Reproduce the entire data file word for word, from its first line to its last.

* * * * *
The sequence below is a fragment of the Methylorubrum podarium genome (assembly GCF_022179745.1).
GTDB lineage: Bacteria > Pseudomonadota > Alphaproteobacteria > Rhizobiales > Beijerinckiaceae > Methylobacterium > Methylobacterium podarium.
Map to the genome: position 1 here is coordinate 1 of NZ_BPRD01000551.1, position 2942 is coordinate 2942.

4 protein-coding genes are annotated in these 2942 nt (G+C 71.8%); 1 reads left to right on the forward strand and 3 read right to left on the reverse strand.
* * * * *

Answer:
The sequence below is a fragment of the Methylorubrum podarium genome (assembly GCF_022179745.1).
GTDB lineage: Bacteria > Pseudomonadota > Alphaproteobacteria > Rhizobiales > Beijerinckiaceae > Methylobacterium > Methylobacterium podarium.
Map to the genome: position 1 here is coordinate 1 of NZ_BPRD01000551.1, position 2942 is coordinate 2942.

4 protein-coding genes are annotated in these 2942 nt (G+C 71.8%); 1 reads left to right on the forward strand and 3 read right to left on the reverse strand.